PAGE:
Checking in with Michael Mann
Michael Mann is the latest guest in our Check In series. He’s the author of the brilliant children’s book, Ghostcloud and also a primary school teacher, currently teaching in year 5.
What does well-being mean to you?
I think it just means looking after yourself in terms of both mind and body. It’s about being compassionate to yourself and others. For me there's a big part around connecting to others so it's not just about yourself, it's about your relationships with other people too.
What’s one habit or routine that improves your life?
I need to get fresh air and a bit of sunshine every day. If I can just get outside the house and go for a walk then I’m on the right path. Then there’s also reading. I find that if I’m stressed, reading is a great way to reset.
What one thing makes you the happiest?
Swimming! Especially if it’s outdoors. I love swimming with sky up there so I would always be going to an outdoor pool if there was one near me.
How did you get into what you do now?
It started as a hobby. I always liked reading and writing stories in school, then I joined a writing course. I started off writing little stories and then moved to do some children's writing. Over time the feedback from my teachers and my peers was getting stronger and I started submitting to competitions, some of which I’d win or come runner up in. One thing led to another and I suddenly had finished a book and it was getting good feedback. Eventually I won a competition that gave me the confidence I was ready and after that I got myself an agent and publisher. I always knew I liked writing but never thought I could do it as a real job, but by sticking with it, it eventually took off.
What project are you most excited about right now?
I've finished my sequel which comes out in February and now I'm writing a new book. It’s a new world and can be anything I want, so it's very exciting. And a bit terrifying, though I do have a couple of ideas which helps!
What are you proudest of in your career?
Weirdly it would be finishing the second book. The first book just happened, almost quite by accident, whereas the second book was really hard and quite stressful in the beginning. I felt some pressure and had lots of other things going on so I'm really I'm proud of the second book and proud that I managed to do it, even when it was a slog. And I think it's a really good book. I guess it's that difficult second album thing. It lets you know the first one wasn’t just luck though and helps with imposter syndrome.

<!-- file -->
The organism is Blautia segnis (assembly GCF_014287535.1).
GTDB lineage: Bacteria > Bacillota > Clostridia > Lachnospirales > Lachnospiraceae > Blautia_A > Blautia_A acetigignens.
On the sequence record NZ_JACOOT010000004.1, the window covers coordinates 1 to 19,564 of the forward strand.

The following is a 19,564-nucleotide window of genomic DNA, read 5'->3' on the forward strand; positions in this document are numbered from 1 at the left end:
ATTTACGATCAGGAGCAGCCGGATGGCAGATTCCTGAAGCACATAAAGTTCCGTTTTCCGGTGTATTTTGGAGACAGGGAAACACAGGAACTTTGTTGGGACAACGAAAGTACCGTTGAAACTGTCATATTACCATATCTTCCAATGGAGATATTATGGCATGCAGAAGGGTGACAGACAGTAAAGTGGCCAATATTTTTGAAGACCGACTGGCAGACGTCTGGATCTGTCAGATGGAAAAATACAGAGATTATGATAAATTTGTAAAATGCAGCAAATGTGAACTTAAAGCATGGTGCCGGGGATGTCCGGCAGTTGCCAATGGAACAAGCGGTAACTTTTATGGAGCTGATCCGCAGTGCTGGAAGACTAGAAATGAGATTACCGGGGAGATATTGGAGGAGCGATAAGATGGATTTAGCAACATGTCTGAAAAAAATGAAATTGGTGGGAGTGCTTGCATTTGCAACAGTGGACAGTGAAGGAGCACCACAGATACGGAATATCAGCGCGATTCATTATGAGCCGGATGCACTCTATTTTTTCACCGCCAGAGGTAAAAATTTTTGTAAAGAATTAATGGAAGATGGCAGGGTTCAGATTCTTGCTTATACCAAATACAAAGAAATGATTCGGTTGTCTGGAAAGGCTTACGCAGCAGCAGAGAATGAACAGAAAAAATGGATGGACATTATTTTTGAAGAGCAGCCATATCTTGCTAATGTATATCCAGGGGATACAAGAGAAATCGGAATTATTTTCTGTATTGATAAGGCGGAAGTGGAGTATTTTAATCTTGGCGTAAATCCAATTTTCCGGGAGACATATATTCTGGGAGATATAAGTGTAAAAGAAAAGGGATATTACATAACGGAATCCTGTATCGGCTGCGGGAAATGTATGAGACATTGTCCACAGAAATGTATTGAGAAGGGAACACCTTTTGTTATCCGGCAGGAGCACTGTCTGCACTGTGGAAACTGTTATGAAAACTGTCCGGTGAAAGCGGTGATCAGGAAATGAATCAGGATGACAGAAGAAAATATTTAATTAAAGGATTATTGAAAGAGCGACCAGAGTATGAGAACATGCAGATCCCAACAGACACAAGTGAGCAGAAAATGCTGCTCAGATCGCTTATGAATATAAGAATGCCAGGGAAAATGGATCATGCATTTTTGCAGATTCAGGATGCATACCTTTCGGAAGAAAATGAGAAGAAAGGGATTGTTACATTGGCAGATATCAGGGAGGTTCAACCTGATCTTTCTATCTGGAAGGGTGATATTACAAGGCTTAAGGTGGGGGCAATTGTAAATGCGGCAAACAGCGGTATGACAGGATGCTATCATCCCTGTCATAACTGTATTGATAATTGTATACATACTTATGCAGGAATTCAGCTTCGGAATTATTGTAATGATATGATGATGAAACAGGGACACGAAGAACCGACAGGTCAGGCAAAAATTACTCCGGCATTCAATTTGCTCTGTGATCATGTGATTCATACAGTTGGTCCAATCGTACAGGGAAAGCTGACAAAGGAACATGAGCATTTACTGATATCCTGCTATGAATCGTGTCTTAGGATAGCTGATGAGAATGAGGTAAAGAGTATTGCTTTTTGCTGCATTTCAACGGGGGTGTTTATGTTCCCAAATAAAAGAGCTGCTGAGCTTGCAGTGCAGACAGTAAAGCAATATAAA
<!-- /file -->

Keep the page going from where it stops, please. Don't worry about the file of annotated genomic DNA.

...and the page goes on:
What's the best piece of advice you have ever been given?
Celebrate early and often. I think it's really easy to not as there's always something else you need to do. Whether it's in school and you're holding off waiting for SATs or as a writer when you’ve finished a chapter but waiting until you’ve finished the book. It's easy to put off the celebrating when really I think you should celebrate all the little milestones. We all work so hard and there's not enough celebrating.
What’s your relationship with reading?
I love it. I love being transported somewhere else. Reading children's books now feels a bit like work sometimes, but with adult books and some children's books, I will just get completely sucked in. I think it’s really magical that you can be in your bed but actually riding a dragon or whatever it is. I love that escape.
What role do you see books playing in children’s mental health and well-being?
A kid in my class told me a fact that “15 minutes of reading can reduce your stress by 75%.” Now I don't know if it's true or not, but it feels roughly true. I can equate that to what I see as a teacher and for me personally. When I have my kids come in from lunch time, if they read for 10 minutes then they're a different class. Everyone's in a really calm, centred, happy place and we can then get on and do everything else. So I think it's a real centering, calming, good thing for mental health and well-being. Plus there's the link to developing empathy with the way reading helps you connect to other people's experiences, that's just super important.
Can you recommend any books we should check out?
I'm really into Jonathan Stroud books at the moment. They're brilliant. You've got “Lockwood & Co”, “Scarlett & Browne” and “Bartimaeus”. They're utterly enthralling.
And a podcast?
I really like “In Writing with Hattie Crisell”
And how about a Twitter account?
@EmpathyLabUK - they’re lovely and it was Empathy Day a few weeks ago so I’d recommend them
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The Check-In is put together by the team at Mindfuel. Mindfuel produce fun, engaging well-being programmes for KS1 & KS2, providing teachers with everything they need to confidently teach well-being skills for positive mental health.